I can have been no more than six when it came home to me that it was very nice to be just sick enough to have my mother smooth my wrists and hold her great cold crystal beads against my small hot brows, and presently feed me ‘ lammie-baa-broth-with-rice-in-it.’ In fact, the phrase ' just sick enough to have lammie-baa-broth ’ became the symbol of a mild paradise, not to be overworked, yet most desirable.
Since then I have been unconsciously collecting ‘just enoughs’ until I have a goodly assemblage, familiar to everyone in their homely mingling of pains and pleasures.
How excellent it is to be just cold enough at three A.M. to want another blanket over you; to pull it dozily yet snugly around your chin, and to feel new spots in the cool sheets growing warm and amiable to your seeking tentacles! Or to be just hot enough, on a May-day tramp, to cast your sweater over your shoulder and to step out gayly with the wind feeling its way up your sleeve and the sun drawing warm patterns on your back!
Then to be just hungry enough to find a dry antique of a sandwich food for Olympians, and just thirsty enough to dream for three miles of the best and coldest spring, sure to come; to turn in, just tired enough to purr and ache, at the end of the road and the day!
These are joys well-known, and celebrated by all professional Open-Roaders, like Stevenson or David Grayson; but there are others more homely and more miscellaneous: just dirty enough to enjoy getting clean; just poor enough to feel the adventure, as Charles and Mary Lamb did, of a new pair of shoes or a new book of poetry; just fashionable enough to feel superior to both the thoroughly stylish and the thoroughly dowdy; just unconventional enough to scorn the pose of upper Fifth Avenue as well as of Greenwich Village; just lonely enough to dream and to enjoy one’s loneliness for half a day.
So one could go on forever. It is plain that my ideal is simply that of the Little Bear. His porridge, you remember, Goldilocks found neither too hot, nor too cold, but just hot enough; his bed not too hard or too soft, but just right.
I cannot help thinking that, either by temperament or by voluntary growth in grace, the Little Bear and Goldilocks are patterns for certain of my acquaintance, who, never willing to accept the Doctrine of the Mean (is there such a doctrine?), go miserable all their lives. They can see no good in being a little bit sick, a little bit hungry, a little bit poor, a little bit lonely. Therefore they find no good in anything; for life deals out her little bits with a generous hand, no matter how sparing she may be of her wholes.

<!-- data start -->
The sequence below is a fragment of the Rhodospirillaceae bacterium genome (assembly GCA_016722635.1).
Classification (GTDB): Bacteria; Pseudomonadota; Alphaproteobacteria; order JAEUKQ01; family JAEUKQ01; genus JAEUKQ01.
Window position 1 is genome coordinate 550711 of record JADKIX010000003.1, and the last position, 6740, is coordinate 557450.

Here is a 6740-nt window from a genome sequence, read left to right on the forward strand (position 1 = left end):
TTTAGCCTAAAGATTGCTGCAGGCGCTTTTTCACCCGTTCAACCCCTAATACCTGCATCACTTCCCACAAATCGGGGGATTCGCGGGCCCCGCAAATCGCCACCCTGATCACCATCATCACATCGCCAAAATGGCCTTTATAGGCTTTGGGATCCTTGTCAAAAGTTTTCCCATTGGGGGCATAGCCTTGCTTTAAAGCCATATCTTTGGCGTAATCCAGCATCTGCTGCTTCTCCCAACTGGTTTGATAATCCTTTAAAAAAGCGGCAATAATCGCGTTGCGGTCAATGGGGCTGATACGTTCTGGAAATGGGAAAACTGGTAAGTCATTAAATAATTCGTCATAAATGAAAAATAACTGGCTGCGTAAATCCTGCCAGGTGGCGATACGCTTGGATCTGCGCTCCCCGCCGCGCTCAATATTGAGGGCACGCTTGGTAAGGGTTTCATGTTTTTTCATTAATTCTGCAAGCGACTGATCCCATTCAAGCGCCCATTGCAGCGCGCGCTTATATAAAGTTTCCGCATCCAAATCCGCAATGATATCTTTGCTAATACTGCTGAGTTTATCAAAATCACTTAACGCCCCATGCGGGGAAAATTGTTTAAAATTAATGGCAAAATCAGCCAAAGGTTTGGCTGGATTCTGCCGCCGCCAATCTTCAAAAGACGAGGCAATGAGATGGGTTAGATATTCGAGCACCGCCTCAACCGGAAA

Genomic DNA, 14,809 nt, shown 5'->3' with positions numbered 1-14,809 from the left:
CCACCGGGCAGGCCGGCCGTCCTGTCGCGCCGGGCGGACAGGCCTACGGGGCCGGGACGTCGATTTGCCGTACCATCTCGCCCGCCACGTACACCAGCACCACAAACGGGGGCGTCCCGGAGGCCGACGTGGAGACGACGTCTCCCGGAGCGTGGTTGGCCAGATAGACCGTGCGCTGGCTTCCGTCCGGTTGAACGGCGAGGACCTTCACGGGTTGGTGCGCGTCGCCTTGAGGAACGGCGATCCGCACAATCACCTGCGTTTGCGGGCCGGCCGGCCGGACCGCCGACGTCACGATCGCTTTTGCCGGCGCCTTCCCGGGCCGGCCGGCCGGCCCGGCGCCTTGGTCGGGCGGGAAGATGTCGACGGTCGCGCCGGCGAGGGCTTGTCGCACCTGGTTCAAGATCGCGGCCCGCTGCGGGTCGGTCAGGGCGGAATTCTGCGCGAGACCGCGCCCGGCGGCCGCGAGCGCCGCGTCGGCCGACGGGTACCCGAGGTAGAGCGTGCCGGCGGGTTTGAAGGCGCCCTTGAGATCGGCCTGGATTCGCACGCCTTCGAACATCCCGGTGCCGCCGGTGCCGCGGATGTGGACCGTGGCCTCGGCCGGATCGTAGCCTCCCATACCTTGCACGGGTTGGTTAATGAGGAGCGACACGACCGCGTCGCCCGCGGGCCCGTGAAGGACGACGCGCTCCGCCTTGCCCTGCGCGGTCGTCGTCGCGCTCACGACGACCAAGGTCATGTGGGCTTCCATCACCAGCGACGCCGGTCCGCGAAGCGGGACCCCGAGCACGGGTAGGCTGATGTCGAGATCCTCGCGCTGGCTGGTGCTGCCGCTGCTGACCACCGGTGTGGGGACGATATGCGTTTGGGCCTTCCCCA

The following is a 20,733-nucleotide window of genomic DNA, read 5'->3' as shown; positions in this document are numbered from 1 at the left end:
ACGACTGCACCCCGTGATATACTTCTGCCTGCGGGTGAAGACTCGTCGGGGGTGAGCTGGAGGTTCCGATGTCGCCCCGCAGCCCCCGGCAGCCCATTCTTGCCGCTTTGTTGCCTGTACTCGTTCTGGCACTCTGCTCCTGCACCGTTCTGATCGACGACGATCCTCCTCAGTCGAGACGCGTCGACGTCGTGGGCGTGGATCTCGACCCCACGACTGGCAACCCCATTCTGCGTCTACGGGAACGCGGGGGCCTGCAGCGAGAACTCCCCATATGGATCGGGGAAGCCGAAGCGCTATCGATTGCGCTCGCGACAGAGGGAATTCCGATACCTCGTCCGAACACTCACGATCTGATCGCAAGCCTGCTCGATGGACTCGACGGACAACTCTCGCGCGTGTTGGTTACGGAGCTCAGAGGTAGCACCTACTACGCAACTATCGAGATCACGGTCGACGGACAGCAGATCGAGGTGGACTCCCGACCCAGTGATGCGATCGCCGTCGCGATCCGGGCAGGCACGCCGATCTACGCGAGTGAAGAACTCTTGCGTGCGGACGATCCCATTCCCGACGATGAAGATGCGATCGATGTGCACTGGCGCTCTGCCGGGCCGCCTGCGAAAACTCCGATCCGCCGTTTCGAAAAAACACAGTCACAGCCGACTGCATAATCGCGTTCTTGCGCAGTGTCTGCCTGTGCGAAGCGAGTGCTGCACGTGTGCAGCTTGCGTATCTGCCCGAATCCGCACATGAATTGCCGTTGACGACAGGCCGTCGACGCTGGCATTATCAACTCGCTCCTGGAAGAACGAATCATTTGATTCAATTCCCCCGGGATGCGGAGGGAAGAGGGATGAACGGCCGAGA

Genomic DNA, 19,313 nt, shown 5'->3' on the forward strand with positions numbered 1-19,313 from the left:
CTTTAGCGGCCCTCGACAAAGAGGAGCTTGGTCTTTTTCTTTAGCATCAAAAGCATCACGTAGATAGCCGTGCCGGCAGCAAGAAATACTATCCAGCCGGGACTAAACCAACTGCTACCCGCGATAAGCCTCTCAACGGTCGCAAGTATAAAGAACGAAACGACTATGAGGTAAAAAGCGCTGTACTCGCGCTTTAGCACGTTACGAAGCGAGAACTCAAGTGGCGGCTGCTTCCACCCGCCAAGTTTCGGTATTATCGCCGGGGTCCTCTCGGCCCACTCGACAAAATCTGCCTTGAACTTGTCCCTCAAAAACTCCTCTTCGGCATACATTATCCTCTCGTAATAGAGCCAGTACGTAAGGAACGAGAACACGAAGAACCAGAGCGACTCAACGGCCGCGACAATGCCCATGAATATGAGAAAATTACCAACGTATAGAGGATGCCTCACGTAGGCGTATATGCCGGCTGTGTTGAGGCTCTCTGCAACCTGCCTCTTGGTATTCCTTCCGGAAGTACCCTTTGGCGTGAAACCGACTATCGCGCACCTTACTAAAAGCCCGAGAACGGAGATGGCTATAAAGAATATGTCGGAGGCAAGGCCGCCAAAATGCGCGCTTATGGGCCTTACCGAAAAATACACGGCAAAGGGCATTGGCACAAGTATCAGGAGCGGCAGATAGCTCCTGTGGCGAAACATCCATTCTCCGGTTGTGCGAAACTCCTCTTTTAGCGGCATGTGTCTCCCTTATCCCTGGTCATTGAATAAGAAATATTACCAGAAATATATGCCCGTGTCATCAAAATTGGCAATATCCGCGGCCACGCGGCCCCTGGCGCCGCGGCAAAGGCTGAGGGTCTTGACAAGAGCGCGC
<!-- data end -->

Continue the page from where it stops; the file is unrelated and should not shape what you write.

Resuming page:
But I cannot preach to such uneasy idealists, being well aware that my own standard of just enough may not tally at all with theirs. For instance, who shall say when another is just dirty enough to enjoy getting clean? The tramp who boils his stolen potatoes over a fire on the railway ties, and sleeps in a vagabond box-car, would need to be finely seasoned and pickled before he would dream of the least pleasure in a white tubful of hot water; while the grand dame of the shell-pink cheeks and old point lace would shudder should a smut of soot plant itself on her dainty old nose, or her ivory fingers dally a moment in a greasy dish-pan.
So, when it comes to greater things than dirt, I cannot tell other people that because I choose the very least of Fame, next to the least of Fortune, and, be it admitted, a great deal of Love, they must content themselves with the same. If one thinks that just enough means, not only the intimate and precious things that all normal creatures long for, but world-wide celebrity, and a dozen palaces to live in, and a hundred servants to run his remotest bidding, how can I deny him? Perhaps, even when he was Goldilocks’s size, he never would have liked being just sick enough to be fed lammie-baa-broth, and to feel cold crystals on his eyes, or just poor enough to scrimp and screw six months to buy some superfluous childish luxury — a real fountain-pen, may be, or a real trout rod!
Perhaps he would say that I have mean ambitions and uncivilized scantiness of desires. That is not true. I want all that is coming to me, and more; but on the road, there are all those pleasant just enoughs to give me joy. If I should get to heaven and find that I could never get tired enough by running around those golden streets and flying over that glassy sea to feel my wings ache and purr like a foot asleep, I think I should drop down below. One could surely find odd jobs enough there to get tired on.
But — I had better not try that, for it is understood that nothing down there is like the Little Bear’s porridge. In fact, the very soul of hell is that it has no just enoughs anywhere. Hell is Idealism turned topsy-turvy.
So I will ask of heaven only that it make no error to the other extreme. There must be some night there, some poverty, some sickness, some hunger. But not too much.
How desperately afraid we are, after all, of absolute perfection! How natural it was that Adam and Eve could not have borne the perfect garden any longer without hating it and each other!
One can almost argue, in this mood, that the Old Serpent, who was more subtle than all the other beasts that God had made, was just bad enough!